Field Guide to Hadoop (2015)

Chapter 8. Cloud Computing and Virtualization

Most Hadoop clusters today run on “real iron”—that is, on small, Intel-based computers running some variant of the Linux operating system with directly attached storage. However, you might want to try this in a cloud or virtual environment. While virtualization usually comes with some degree of performance degradation, you may find it minimal for your task set or that it’s a worthwhile trade-off for the benefits of cloud computing; these benefits include low up-front costs and the ability to scale up (and down sometimes) as your dataset and analytic needs change.

By cloud computing, we’ll follow guidelines established by the National Institute of Standards and Technology (NIST), whose definition of cloud computing you’ll find here. A Hadoop cluster in the cloud will have:

§  On-demand self-service

§  Network access

§  Resource sharing

§  Rapid elasticity

§  Measured resource service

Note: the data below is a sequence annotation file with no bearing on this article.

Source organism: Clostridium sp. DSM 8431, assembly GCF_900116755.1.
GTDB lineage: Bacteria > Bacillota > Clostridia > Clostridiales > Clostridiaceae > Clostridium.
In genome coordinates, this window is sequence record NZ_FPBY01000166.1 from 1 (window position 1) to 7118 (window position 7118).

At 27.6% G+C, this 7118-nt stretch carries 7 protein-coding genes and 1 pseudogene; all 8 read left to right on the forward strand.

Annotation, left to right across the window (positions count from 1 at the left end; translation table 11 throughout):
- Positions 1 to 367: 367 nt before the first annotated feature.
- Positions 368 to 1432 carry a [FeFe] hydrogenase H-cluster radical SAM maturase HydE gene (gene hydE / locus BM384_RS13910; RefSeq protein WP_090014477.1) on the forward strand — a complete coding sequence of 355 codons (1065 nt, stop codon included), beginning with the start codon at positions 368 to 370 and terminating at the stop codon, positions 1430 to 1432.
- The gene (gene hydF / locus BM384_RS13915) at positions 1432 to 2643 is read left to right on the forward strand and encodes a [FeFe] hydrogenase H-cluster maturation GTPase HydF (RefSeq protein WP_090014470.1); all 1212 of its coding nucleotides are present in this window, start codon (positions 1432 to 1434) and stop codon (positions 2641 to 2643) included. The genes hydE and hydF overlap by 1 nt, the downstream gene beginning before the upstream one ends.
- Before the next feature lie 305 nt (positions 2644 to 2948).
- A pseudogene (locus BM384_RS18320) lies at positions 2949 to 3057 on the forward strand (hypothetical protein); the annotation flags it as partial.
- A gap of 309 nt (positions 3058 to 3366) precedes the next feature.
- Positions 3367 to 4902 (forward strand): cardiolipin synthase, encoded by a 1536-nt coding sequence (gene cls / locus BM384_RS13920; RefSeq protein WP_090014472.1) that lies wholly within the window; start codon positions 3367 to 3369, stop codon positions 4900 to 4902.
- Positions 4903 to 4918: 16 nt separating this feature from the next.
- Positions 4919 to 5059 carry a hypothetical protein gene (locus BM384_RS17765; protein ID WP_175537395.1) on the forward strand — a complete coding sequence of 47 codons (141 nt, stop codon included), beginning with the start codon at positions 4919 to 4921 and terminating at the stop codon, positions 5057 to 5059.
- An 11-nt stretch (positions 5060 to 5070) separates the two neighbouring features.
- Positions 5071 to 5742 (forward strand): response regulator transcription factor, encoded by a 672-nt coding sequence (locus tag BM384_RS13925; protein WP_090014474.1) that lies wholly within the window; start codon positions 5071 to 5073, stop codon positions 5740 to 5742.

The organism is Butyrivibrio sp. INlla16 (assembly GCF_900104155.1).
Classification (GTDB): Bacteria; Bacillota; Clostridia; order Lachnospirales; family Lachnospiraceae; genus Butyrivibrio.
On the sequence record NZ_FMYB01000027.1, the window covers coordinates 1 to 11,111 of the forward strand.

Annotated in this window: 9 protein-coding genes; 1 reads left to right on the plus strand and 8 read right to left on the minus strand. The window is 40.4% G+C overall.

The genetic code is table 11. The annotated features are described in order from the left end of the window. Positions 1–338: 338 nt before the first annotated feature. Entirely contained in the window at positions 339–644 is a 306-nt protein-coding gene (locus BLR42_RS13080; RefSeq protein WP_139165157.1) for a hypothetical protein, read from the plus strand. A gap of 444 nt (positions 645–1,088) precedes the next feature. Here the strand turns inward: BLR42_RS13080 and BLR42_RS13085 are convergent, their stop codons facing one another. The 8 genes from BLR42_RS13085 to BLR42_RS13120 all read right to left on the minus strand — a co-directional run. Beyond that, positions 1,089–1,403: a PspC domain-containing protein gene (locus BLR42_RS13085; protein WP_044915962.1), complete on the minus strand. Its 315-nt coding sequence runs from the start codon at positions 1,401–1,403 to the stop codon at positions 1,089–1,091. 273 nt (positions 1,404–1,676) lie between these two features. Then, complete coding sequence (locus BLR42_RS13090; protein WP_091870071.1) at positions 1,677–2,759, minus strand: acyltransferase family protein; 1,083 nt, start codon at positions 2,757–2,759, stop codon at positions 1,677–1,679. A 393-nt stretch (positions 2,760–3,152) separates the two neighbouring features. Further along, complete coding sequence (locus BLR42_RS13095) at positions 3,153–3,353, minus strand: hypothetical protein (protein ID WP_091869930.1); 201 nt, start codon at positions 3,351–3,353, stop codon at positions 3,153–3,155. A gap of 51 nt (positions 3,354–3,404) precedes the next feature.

While these resource need not exist virtually, in practice, they usually do.

Virtualization means creating virtual, as opposed to real, computing entities. Frequently, the virtualized object is an operating system on which software or applications are overlaid, but storage and networks can also be virtualized. Lest you think that virtualization is a relatively new computing technology, in 1972 IBM released VM/370, in which the 370 mainframe could be divided into many small, single-user virtual machines. Currently, Amazon Web Services is likely the most well-known cloud-computing facility. For a brief explanation of virtualization, look here on Wikipedia.

The official Hadoop perspective on cloud computing and virtualization is explained on this Wikipedia page. One guiding principle of Hadoop is that data analytics should be run on nodes in the cluster close to the data. Why? Transporting blocks of data in a cluster diminishes performance. Because blocks of HDFS files are normally stored three times, it’s likely that MapReduce can chose nodes to run your jobs on datanodes on which the data is stored. In a naive virtual environment, the physical location of the data is not known, and in fact, the real physical storage may be someplace that is not on any node in the cluster at all.